I recently installed Ubuntu 14.04 on a computer with a Broadcom BCM4312 802.11b/g LP-PHY wireless card. After installing the proprietary drivers available from the Ubuntu repositories, I was able to see other wifis (my neighbours') APs, but not mine. I tried several drivers without success. I decided then to try Fedora, but after installing kmod-wl from the RPM Fusion repositories, I found the same problem. Of course, I also tried rebooting and resetting the router many times between installations and configuration changes...

The strange thing is that I am able to connect to the router from a different computer and from a mobile phone, but still I can't see the router's ESSID from this computer with the BC card, while I do see my neighbours' ESSIDs. What could be the problem?


Although searching on the internet will lead you to instructions like: reboot/reset your router, reinstall "this" or "that" driver version or make sure your ESSID is not configured to be hidden, the problem may be the channel.

Having a look at the 2.4 GHz (802.11b/g/n) specification (my router can only use de 2.4 GHz band), it seems that countries apply their own regulations and, although most of the world use channels 1 to 11 (frequencies between 2412 and 2462 MHz) some (as in North America), do not use channels 12 and 13. Japan, for example, uses channel 14 too, at 2484 MHz.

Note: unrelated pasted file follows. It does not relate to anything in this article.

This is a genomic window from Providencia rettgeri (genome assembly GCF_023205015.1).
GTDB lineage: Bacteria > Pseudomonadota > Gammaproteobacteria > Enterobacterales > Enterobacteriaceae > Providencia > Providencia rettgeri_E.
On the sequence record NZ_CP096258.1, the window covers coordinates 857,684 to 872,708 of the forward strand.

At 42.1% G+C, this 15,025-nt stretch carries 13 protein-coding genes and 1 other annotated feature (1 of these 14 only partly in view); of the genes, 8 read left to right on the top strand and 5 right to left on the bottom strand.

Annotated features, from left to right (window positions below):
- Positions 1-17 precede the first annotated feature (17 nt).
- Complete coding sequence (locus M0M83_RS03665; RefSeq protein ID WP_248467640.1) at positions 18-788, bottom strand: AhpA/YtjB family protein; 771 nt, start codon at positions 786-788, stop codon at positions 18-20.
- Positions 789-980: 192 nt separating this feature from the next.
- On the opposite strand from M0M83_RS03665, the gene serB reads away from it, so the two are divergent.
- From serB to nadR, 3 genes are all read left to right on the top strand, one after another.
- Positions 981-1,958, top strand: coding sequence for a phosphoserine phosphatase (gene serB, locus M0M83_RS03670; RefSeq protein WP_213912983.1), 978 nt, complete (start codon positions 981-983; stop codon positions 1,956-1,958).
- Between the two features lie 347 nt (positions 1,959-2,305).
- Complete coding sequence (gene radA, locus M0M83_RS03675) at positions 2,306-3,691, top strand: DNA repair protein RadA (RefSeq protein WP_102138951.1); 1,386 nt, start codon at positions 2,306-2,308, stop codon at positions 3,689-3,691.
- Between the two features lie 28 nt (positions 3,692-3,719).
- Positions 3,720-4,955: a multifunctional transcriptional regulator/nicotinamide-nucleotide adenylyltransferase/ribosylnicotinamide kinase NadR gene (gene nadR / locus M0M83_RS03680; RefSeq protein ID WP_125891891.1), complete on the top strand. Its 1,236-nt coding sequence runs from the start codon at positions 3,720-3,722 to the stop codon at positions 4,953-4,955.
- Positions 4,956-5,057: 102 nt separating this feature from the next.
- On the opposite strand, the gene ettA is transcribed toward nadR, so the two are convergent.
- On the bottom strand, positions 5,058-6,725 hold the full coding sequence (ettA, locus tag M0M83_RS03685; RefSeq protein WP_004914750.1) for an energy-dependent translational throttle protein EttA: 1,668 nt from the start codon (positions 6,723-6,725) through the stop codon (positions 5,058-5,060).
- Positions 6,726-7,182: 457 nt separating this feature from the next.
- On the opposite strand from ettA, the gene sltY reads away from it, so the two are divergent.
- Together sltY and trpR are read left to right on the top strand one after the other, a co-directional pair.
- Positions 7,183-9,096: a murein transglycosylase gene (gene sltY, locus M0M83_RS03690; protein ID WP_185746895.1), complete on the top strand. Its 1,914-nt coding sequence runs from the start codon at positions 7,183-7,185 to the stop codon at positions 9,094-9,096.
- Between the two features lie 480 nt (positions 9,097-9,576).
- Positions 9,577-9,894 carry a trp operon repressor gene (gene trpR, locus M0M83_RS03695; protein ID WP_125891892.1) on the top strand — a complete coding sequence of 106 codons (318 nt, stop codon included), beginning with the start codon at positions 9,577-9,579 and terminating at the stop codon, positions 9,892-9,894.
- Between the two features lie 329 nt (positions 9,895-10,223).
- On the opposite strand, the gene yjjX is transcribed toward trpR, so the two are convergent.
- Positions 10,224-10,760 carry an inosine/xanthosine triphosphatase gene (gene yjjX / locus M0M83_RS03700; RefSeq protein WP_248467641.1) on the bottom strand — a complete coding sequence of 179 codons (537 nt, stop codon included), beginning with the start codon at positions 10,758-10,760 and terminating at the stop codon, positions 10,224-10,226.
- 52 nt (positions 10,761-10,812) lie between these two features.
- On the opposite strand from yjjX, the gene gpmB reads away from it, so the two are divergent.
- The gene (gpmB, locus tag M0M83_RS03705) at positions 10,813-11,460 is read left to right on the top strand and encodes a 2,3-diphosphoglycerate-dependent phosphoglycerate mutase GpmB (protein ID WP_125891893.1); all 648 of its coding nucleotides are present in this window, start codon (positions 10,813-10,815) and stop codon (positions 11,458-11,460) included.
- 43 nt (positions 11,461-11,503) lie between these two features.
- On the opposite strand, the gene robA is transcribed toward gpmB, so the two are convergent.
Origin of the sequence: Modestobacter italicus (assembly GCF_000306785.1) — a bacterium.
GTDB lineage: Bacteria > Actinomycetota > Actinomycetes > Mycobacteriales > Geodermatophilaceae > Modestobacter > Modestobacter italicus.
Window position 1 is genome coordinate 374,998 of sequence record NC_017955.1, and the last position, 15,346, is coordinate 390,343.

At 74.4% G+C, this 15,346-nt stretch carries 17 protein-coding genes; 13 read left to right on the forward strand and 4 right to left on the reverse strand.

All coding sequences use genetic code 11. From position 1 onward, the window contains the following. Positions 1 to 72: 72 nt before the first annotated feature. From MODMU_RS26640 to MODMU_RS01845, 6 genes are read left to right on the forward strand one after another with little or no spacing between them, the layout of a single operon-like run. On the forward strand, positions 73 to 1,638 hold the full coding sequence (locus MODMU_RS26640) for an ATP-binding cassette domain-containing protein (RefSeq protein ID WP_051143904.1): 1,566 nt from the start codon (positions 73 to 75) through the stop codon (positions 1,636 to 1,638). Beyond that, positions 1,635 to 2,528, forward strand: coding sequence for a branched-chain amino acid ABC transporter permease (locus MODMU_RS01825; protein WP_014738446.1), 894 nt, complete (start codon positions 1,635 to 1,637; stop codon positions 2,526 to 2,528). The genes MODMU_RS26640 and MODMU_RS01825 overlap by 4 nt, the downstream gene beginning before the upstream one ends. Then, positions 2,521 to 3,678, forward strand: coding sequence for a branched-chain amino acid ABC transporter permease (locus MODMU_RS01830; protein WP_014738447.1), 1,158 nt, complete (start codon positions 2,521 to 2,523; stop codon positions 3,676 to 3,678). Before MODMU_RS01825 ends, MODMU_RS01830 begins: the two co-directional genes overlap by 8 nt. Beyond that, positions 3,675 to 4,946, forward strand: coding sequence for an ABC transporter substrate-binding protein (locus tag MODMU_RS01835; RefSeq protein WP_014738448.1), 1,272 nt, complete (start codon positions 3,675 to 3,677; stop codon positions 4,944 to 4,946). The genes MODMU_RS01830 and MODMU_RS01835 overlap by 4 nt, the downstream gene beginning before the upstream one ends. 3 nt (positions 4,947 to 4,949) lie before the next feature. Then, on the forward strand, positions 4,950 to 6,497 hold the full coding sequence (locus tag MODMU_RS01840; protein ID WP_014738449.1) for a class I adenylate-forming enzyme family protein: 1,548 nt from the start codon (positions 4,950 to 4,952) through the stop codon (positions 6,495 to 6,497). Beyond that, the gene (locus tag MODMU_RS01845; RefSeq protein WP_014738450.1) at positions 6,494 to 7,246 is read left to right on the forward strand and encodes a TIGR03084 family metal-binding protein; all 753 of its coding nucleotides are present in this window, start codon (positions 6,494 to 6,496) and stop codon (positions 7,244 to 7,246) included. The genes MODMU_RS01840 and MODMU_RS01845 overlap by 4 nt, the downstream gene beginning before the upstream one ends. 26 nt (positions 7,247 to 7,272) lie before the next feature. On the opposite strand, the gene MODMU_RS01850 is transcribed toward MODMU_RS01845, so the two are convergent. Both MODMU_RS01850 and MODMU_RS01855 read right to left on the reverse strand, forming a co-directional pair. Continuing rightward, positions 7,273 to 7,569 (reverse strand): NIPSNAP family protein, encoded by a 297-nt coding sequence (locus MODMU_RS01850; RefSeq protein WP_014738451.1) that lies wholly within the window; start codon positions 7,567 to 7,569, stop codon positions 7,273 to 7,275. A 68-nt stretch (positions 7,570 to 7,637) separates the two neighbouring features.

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So, before giving up, try to change the channel configuration in your router and use one in the [1, 11] range and see if it works. In my case, the channel was set to "Auto", but the router was always selecting 13. If the new channel works, it is a good sign.

Now, you can just keep that channel configuration in your router or you can try and see if you have the correct configuration in your computer. Make sure the iwlist chan command lists the channel you want to use:

# iwlist chan
          Channel 11 : 2.462 GHz
          Channel 12 : 2.467 GHz
          Channel 13 : 2.472 GHz
          Channel 14 : 2.484 GHz

If it does not, then you may need to change the regulatory domain configuration with the iw command:

iw reg set XX

Where XX would be the ISO 3166-1 alpha-2 country code, or 00 as a special non-alpha2 usable entry for World Regulatory domain.

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